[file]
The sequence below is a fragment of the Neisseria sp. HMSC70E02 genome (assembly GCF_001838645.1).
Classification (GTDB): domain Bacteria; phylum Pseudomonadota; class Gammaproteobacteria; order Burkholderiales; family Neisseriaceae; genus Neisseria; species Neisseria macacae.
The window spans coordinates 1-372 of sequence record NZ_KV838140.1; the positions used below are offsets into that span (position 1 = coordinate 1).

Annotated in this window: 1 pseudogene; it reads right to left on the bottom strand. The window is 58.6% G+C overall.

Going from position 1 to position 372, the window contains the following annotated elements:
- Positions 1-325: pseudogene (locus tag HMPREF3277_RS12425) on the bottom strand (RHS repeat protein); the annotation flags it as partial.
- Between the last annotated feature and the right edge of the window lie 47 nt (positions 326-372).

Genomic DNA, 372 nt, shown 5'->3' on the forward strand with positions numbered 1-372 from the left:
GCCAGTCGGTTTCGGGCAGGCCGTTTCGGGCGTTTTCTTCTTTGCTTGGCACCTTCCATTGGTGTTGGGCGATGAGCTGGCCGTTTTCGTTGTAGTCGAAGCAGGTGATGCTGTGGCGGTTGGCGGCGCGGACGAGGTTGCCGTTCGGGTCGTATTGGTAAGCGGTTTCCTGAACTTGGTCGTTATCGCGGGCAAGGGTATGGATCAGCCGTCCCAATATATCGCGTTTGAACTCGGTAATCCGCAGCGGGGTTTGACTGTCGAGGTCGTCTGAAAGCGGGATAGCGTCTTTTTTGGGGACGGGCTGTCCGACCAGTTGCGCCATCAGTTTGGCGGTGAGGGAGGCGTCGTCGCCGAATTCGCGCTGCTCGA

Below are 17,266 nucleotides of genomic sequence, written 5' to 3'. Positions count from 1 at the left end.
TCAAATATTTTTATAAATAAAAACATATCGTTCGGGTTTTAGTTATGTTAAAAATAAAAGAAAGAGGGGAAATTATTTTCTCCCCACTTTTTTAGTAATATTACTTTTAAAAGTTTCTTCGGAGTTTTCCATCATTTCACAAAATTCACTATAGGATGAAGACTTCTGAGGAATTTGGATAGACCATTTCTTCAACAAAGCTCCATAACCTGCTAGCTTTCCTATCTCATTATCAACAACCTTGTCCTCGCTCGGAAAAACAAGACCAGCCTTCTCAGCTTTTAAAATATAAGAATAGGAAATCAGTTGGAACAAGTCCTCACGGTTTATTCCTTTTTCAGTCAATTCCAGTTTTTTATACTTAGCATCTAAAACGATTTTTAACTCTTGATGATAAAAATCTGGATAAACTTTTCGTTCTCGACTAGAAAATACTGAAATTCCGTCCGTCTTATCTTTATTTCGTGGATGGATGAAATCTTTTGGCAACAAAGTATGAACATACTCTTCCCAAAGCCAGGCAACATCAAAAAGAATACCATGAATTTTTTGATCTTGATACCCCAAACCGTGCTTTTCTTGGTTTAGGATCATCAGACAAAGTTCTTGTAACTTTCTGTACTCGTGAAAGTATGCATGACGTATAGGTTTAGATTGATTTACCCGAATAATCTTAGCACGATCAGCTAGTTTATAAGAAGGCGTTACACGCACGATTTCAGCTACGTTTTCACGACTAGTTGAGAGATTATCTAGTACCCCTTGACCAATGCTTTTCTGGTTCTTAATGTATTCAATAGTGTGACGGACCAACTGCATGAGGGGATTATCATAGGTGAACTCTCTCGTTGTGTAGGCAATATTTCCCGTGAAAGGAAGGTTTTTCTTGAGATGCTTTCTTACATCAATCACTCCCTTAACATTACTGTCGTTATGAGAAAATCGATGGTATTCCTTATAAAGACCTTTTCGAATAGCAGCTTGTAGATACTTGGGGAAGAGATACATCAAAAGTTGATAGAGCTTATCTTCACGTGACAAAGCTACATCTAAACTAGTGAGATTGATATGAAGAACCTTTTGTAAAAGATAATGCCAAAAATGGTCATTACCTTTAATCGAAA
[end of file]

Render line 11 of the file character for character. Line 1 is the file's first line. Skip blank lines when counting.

TCAAATATTTTTATAAATAAAAACATATCGTTCGGGTTTTAGTTATGTTAAAAATAAAAGAAAGAGGGGAAATTATTTTCTCCCCACTTTTTTAGTAATATTACTTTTAAAAGTTTCTTCGGAGTTTTCCATCATTTCACAAAATTCACTATAGGATGAAGACTTCTGAGGAATTTGGATAGACCATTTCTTCAACAAAGCTCCATAACCTGCTAGCTTTCCTATCTCATTATCAACAACCTTGTCCTCGCTCGGAAAAACAAGACCAGCCTTCTCAGCTTTTAAAATATAAGAATAGGAAATCAGTTGGAACAAGTCCTCACGGTTTATTCCTTTTTCAGTCAATTCCAGTTTTTTATACTTAGCATCTAAAACGATTTTTAACTCTTGATGATAAAAATCTGGATAAACTTTTCGTTCTCGACTAGAAAATACTGAAATTCCGTCCGTCTTATCTTTATTTCGTGGATGGATGAAATCTTTTGGCAACAAAGTATGAACATACTCTTCCCAAAGCCAGGCAACATCAAAAAGAATACCATGAATTTTTTGATCTTGATACCCCAAACCGTGCTTTTCTTGGTTTAGGATCATCAGACAAAGTTCTTGTAACTTTCTGTACTCGTGAAAGTATGCATGACGTATAGGTTTAGATTGATTTACCCGAATAATCTTAGCACGATCAGCTAGTTTATAAGAAGGCGTTACACGCACGATTTCAGCTACGTTTTCACGACTAGTTGAGAGATTATCTAGTACCCCTTGACCAATGCTTTTCTGGTTCTTAATGTATTCAATAGTGTGACGGACCAACTGCATGAGGGGATTATCATAGGTGAACTCTCTCGTTGTGTAGGCAATATTTCCCGTGAAAGGAAGGTTTTTCTTGAGATGCTTTCTTACATCAATCACTCCCTTAACATTACTGTCGTTATGAGAAAATCGATGGTATTCCTTATAAAGACCTTTTCGAATAGCAGCTTGTAGATACTTGGGGAAGAGATACATCAAAAGTTGATAGAGCTTATCTTCACGTGACAAAGCTACATCTAAACTAGTGAGATTGATATGAAGAACCTTTTGTAAAAGATAATGCCAAAAATGGTCATTACCTTTAATCGAAA